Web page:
|© UNICEF/NYHQ2011-1370/Rula Halawani|
|Students perform during a back-to-school event in the Bedouin village of Kaabneh, in Area C of the West Bank.|
In 2006, UNICEF and the Government of the Netherlands embarked on a four-year partnership to provide educational support to countries facing emergencies and emerging from crisis. The goal of the Back on Track Programme on Education in Emergencies and Post-Crisis Transition was to help countries establish a viable path towards sustainable progress in providing quality basic education to all children. The Government of the Netherlands contributed $201 million and the European Commission provided additional support of $5.76 million.
Back on Track was created to address the precarious conditions that prevent countries from accessing traditional global education funding. The programme’s pragmatic approach seeks to help countries build capacity and reform the whole education sector. At the same time it works to deepen partnerships with communities and civil society. These partnerships are meant to help countries get ‘back on track’ and ready them to access international development aid. The core principle of Back on Track is that countries with internal capacities are less likely to slip back into armed conflict or be overwhelmed by the next disaster.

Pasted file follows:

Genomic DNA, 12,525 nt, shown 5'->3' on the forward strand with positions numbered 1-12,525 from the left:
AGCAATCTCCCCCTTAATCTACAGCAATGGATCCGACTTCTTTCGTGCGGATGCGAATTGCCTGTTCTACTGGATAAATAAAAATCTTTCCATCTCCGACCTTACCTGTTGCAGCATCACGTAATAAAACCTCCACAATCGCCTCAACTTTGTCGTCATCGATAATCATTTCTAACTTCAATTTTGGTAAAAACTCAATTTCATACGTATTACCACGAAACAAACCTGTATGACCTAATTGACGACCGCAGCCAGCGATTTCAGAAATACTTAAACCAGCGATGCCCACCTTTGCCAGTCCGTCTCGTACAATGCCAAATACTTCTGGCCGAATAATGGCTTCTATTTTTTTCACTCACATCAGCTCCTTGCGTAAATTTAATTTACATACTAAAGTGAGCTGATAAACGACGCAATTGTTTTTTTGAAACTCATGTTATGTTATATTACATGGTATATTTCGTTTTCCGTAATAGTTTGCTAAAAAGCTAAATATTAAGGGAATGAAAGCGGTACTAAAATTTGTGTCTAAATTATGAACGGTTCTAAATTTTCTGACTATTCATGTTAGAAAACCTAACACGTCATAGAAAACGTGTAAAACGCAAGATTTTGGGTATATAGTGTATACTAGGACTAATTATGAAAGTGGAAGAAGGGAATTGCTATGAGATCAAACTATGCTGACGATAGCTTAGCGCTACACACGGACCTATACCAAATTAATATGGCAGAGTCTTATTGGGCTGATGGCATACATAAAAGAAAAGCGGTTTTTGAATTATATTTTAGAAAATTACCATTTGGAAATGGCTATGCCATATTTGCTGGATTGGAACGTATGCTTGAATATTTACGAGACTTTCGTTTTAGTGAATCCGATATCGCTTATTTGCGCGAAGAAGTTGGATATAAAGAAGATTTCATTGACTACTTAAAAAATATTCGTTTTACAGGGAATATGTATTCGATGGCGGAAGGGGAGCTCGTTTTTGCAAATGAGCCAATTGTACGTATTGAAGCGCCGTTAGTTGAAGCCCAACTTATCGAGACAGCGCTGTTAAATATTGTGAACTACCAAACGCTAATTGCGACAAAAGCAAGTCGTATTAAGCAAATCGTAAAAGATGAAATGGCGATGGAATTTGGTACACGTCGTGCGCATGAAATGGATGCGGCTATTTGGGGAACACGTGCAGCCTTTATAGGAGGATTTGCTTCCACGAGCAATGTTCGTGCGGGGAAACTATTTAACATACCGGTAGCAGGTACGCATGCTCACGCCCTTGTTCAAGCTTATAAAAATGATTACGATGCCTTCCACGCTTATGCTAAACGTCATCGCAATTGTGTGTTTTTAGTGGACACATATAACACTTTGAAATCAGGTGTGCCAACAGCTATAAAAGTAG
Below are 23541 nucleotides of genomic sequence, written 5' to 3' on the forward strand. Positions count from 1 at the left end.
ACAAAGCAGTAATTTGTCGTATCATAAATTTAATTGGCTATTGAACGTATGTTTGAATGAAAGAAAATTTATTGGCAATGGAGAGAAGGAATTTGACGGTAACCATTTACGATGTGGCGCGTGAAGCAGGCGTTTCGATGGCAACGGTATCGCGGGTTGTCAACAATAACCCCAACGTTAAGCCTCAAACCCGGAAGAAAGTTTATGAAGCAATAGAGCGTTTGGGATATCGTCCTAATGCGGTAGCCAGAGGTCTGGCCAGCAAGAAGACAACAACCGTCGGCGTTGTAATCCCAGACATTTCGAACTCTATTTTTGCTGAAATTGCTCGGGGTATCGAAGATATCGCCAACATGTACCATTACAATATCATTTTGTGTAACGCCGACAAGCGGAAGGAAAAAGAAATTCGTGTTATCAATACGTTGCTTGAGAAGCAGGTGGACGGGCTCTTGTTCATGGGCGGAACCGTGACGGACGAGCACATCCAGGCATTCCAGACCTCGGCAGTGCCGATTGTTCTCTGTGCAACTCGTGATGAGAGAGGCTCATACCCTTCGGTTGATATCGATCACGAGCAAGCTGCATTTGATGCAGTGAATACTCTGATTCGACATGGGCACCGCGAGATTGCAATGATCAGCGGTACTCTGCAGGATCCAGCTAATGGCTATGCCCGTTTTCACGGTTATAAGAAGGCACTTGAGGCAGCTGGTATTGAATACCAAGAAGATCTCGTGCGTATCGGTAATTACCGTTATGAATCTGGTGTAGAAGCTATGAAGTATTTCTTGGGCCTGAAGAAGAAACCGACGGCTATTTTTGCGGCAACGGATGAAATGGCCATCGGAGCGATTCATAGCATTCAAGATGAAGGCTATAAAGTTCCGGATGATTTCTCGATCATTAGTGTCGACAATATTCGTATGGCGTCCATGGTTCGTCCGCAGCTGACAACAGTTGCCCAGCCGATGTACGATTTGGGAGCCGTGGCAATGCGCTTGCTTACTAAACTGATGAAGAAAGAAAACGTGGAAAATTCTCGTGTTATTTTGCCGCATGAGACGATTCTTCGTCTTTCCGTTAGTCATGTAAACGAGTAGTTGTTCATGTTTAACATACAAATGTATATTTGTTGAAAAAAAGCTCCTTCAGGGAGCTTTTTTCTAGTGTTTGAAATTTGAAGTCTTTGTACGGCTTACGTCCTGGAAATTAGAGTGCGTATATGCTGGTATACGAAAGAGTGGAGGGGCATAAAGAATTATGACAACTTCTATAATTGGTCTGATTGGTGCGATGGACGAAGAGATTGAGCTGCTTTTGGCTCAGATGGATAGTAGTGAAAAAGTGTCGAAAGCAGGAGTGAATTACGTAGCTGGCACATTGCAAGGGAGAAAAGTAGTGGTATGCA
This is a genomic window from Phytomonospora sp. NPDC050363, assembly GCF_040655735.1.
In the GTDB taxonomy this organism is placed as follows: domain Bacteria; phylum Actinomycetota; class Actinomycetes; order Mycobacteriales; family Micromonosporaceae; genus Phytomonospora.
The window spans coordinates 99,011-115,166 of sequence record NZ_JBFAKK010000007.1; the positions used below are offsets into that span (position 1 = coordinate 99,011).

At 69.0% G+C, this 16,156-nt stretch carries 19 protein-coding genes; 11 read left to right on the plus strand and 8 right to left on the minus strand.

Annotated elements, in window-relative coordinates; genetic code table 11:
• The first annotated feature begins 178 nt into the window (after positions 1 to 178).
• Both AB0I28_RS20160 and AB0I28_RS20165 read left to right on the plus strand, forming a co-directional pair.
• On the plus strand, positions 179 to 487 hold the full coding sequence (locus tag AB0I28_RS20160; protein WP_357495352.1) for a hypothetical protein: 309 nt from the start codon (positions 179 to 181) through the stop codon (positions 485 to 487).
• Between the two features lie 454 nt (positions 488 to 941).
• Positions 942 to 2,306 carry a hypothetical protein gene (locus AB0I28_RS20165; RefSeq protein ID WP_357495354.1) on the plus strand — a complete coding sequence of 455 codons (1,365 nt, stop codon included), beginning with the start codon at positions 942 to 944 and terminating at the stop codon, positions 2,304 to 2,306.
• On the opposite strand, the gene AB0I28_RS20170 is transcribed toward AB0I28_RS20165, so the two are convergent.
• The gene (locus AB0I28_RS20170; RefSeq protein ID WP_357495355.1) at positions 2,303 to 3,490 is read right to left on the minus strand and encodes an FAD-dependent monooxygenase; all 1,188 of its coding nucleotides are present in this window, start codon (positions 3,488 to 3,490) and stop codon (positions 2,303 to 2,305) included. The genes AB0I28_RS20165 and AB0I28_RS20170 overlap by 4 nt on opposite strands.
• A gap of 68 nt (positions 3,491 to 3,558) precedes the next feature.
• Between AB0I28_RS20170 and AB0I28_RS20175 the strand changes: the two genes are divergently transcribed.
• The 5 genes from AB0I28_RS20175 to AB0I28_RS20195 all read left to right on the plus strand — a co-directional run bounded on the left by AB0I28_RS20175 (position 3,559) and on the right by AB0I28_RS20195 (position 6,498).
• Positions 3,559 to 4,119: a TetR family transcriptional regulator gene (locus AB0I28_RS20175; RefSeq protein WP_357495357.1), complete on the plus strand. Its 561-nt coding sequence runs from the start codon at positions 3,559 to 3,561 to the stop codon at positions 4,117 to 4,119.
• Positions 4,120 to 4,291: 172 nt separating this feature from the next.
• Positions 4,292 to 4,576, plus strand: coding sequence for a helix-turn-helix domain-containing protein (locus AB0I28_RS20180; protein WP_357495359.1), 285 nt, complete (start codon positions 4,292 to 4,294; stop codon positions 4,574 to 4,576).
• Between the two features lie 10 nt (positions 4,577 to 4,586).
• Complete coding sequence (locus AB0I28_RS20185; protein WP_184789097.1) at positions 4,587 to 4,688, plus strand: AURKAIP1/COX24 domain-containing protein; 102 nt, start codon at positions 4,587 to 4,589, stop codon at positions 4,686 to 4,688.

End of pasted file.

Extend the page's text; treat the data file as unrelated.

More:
The programme focuses on broad reforms, innovative programmes, extension of successes through partnerships and accumulation of evidence about what works through robust monitoring and evaluation. It is structured around four broad goals:
1) improving the quality of education in emergencies and post-crisis transitions;
2) increasing the resilience of education in chronic crises, arrested development and deteriorating contexts;
3) increasing contributions by the education sector to improve prediction, prevention and preparedness for emergencies caused by natural disaster and conflict; and
4) preparing evidence-based policies, efficient operational strategies and fit-for-purpose financing instruments for education in emergencies and post-crisis situations.
By the end of 2010, Back on Track had:
• restored access to school and improved education quality for six million children in 40 countries and territories;
• indirectly benefited another 14 million children through national adoption of best practices and innovative financing mechanisms;
• provided training to 335,000 teachers and education support staff;
• constructed or rehabilitated 4,700 schools and classrooms;
• distributed more than 1.8 million teaching/learning materials to children, teachers and communities.